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Murine mAbs

- made from immunized mice
- omab

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-omab

- made from immunized mice
- murine mAbs

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chimeric mAbs

- mAbs engineered at DNA level to have mouse
VL & VH domains, but human C domains
- less likely to be recognized by pt's own immune system
-ximab

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-ximab

- chimeric mAbs
- mAbs engineered at DNA level to have mouse
VL & VH domains, but human C domains
- less likely to be recognized by pt's own immune system

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humanized mAbs

- mAbs which have only the CDR’s of the V domains are from the mouse
- zumab

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- zumab

- humanzied mAb
- mAbs which have only the CDR’s of the V domains are from the mouse

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human mAbs

- fully human mAbs (no mouse parts)
- umab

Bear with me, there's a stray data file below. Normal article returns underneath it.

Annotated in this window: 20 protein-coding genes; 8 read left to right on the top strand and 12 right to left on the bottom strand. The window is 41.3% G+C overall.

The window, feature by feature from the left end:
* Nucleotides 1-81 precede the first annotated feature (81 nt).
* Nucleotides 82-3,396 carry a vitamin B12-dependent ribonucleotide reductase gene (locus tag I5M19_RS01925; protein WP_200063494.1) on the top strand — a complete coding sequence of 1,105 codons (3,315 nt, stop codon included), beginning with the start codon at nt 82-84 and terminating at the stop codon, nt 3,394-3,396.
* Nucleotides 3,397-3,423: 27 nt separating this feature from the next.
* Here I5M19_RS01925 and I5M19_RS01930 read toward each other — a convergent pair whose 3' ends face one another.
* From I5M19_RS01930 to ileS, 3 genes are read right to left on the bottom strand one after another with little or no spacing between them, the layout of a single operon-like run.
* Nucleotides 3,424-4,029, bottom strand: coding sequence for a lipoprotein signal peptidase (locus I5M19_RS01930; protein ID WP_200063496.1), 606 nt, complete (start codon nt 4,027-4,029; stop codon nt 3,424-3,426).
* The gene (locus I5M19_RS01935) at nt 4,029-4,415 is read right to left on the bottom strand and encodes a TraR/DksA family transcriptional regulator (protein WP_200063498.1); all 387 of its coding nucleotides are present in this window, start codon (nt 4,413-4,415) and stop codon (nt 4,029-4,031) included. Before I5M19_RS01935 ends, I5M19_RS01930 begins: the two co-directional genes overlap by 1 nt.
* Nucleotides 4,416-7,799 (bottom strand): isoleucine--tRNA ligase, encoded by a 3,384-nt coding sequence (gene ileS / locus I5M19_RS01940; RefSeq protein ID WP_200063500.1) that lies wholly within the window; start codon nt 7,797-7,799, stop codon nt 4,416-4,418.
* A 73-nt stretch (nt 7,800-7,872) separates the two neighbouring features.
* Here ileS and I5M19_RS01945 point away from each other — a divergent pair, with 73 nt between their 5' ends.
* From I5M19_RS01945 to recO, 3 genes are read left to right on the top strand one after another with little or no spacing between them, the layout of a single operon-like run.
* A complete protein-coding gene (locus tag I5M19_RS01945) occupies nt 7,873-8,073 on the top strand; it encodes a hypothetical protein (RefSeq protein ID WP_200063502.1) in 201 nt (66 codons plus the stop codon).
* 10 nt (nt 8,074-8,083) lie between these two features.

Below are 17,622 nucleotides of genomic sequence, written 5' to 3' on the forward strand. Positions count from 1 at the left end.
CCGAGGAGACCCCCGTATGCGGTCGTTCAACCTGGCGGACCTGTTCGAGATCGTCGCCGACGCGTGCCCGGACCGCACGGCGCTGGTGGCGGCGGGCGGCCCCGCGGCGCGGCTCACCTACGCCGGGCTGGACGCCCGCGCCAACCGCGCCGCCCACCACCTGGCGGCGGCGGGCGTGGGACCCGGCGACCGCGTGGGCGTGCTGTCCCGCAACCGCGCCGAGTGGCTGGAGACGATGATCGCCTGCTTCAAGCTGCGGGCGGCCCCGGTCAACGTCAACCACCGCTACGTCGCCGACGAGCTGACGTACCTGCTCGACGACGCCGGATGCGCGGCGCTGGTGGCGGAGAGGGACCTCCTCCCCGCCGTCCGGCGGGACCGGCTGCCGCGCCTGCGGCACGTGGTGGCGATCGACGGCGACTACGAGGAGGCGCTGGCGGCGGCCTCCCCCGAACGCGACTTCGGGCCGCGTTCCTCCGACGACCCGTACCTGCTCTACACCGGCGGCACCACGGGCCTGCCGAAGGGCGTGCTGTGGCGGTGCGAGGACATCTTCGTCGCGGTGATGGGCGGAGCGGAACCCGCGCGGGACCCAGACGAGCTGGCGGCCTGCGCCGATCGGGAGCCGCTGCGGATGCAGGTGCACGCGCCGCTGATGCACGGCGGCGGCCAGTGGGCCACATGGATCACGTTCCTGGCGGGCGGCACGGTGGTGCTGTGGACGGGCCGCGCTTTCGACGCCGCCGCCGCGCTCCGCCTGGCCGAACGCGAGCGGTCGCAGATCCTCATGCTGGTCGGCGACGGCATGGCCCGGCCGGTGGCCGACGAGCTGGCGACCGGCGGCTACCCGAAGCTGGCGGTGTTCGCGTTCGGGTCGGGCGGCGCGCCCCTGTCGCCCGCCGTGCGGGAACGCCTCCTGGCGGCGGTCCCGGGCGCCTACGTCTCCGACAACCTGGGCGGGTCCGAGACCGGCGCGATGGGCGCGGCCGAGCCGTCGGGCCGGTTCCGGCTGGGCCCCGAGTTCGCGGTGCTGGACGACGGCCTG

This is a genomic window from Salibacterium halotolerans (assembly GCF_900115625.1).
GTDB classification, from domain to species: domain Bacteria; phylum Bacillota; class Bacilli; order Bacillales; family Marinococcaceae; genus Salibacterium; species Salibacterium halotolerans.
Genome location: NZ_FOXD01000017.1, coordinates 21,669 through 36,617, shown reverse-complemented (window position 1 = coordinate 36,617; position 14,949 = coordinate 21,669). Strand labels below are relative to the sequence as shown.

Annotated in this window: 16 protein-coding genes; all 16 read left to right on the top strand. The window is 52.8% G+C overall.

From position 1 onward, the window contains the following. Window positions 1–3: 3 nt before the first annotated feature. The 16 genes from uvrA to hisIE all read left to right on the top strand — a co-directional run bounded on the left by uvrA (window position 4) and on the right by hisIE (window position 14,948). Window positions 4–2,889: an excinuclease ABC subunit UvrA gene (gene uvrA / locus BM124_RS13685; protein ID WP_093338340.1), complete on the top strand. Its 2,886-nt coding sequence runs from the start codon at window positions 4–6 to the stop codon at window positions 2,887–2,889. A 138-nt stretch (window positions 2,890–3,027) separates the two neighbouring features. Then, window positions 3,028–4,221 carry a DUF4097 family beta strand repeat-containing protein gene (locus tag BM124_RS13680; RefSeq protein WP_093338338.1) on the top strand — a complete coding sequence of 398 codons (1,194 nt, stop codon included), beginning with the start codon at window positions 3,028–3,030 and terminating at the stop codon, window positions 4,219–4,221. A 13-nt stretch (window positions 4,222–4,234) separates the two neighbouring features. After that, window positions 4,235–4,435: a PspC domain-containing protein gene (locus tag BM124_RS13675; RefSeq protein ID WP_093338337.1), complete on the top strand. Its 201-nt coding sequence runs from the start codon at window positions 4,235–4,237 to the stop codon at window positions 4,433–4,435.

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-umab

- human mAbs (fully human, with no mouse parts)

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Targets of mAbs

- Several mAb to TNFalpha
- glycoprotein IIb/IIIa receptor (platelet aggregation)
- IL-2 receptor
- CD11s (LFA-1) [T cell activation]
- human IgE
- alpha-4 integrin (lymphocyte migration)
- IL-12, IL-23
- IL-6 receptor
- B-lymphocyte stimulator (BLyS)

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Pregnancy & mAbs

mAbs are IgG, so will cross placenta
So, PEGylate them - polyethylene glycal (does not cross placenta)

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NK (natural killer) cells - overview

- large granular lymphocytes (LGL)
- make up 5010% of blood lymphocyte cells